growth attenuation


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growth attenuation

A decrease in the rate of growth of a child or adolescent from a previously observed pattern of increasing height and weight. Growth attenuation may be caused by many factors such as genetics, malnutrition, hormone deficiencies, toxins, or medications.
References in periodicals archive ?
The treatment included growth attenuation via estrogen therapy, hysterectomy, and bilateral breast bud removal.
To the Editor: In the November-December 2010 issue, the Seattle Growth Attenuation and Ethics Working Group ("Navigating Growth Attenuation in Children with Profound Disabilities") analyzed the arguments for and against growth attenuation in children with permanent, profound intellectual disabilities and identified conditions under which its use may be ethically acceptable.
The group focused on growth attenuation rather than on the broader "Ashley Treatment," which also included a hysterectomy and breast bud removal.
Growth attenuation treatment for children such as Ashley challenges us to think beyond our initial reactions.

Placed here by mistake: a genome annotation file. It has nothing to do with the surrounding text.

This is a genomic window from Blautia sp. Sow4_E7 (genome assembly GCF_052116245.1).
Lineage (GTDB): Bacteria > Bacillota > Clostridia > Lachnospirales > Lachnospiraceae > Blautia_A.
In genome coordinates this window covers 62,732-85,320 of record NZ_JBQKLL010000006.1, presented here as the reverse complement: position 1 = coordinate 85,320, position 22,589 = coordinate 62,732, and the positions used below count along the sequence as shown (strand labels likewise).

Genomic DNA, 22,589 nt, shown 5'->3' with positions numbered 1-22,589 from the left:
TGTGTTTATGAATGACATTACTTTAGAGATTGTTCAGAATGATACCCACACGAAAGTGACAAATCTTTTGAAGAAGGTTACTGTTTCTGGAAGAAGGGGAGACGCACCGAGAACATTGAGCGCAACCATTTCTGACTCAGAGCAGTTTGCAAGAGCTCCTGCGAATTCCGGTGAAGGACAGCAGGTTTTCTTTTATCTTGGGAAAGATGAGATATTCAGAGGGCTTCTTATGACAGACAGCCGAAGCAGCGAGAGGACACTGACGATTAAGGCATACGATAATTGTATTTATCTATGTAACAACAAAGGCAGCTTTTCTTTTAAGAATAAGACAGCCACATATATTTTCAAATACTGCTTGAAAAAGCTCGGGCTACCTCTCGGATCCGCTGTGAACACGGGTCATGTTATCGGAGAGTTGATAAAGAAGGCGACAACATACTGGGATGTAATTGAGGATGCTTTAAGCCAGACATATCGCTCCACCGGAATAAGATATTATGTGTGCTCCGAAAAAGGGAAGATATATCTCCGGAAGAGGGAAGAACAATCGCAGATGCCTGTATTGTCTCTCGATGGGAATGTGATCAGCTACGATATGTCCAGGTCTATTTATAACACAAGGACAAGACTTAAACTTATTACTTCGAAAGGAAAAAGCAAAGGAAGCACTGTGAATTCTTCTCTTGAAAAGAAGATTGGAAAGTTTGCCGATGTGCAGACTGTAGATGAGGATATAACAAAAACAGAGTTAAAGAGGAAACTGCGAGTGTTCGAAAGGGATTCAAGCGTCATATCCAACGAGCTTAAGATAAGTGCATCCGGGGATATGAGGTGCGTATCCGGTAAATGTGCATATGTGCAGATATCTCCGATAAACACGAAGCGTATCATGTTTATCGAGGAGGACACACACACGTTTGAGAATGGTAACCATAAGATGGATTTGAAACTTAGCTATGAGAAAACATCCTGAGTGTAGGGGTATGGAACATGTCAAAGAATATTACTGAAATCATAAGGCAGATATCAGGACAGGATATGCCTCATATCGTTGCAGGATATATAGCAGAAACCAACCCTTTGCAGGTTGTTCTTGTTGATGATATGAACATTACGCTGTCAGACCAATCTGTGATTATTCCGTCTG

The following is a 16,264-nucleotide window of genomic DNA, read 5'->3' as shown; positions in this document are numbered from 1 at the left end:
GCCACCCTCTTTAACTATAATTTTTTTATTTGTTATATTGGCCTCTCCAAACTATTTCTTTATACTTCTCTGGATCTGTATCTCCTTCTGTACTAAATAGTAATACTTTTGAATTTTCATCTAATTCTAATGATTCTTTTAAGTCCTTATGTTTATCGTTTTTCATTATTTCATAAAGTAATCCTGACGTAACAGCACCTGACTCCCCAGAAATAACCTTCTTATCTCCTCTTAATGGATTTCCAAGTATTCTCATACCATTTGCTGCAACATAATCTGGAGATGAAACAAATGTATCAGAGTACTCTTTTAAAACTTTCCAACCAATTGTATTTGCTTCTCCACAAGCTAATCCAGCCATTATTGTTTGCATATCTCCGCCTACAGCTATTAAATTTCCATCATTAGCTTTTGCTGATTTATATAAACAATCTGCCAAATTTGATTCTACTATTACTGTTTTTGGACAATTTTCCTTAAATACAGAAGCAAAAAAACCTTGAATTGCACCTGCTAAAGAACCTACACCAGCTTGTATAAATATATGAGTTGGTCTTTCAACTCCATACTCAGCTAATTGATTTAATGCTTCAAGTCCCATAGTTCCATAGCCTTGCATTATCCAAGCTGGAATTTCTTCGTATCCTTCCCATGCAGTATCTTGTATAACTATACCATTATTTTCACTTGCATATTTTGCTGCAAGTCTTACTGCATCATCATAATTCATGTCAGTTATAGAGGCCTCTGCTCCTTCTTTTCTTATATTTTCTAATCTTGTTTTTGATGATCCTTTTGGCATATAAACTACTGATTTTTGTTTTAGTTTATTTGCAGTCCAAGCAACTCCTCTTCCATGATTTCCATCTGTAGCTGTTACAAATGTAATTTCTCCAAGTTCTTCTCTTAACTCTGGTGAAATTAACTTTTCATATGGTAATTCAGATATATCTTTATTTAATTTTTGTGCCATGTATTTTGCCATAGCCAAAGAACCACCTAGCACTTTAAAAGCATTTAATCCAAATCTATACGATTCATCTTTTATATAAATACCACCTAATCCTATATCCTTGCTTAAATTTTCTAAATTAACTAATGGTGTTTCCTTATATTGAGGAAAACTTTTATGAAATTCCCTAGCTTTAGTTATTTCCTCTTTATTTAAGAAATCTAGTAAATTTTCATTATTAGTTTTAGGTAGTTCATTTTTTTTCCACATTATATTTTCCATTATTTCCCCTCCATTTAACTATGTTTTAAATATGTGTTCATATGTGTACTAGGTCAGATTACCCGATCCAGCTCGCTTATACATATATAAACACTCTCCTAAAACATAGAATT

Growth attenuation through high dose estrogen therapy hastens the normal impact of puberty on girls' height.
As is common with protein therapeutics, antibodies to the protein complex were detected in most patients, but were not associated with growth attenuation or adverse effects.
To the Editor: As the lawyer representing the hospital involved in the Ashley case, I write to offer my profound thanks to the Seattle Growth Attenuation and Ethics Working Group for their thorough, thoughtful, balanced, and considerate analysis in "Navigating Growth Attenuation in Children with Profound Disabilities" (Nov-Dec 2010).
We recognized that as a hospital that stood to benefit financially from approval of growth attenuation treatment, we had an irreducible conflict of interest that made it improper for the hospital to seek court approval for the care.
I was invited to join the Seattle Growth Attenuation and Ethics Working Group--collective author of the lead article in this issue of the Report--but I begged off, claiming I had too many other things on my plate.
1) The article also offered an ethical justification for growth attenuation, as this kind of intervention is known: it would let her parents lift and move her more easily, which the parents believed would allow her to participate in more social and recreational activities and would help them with routine activities like dressing and changing her diapers.
This bundle of interventions was described in detail at the University of Washington's May 16, 2007, Growth Attenuation Symposium.
Growth attenuation stimulates worries within the context of these social policies and attitudes.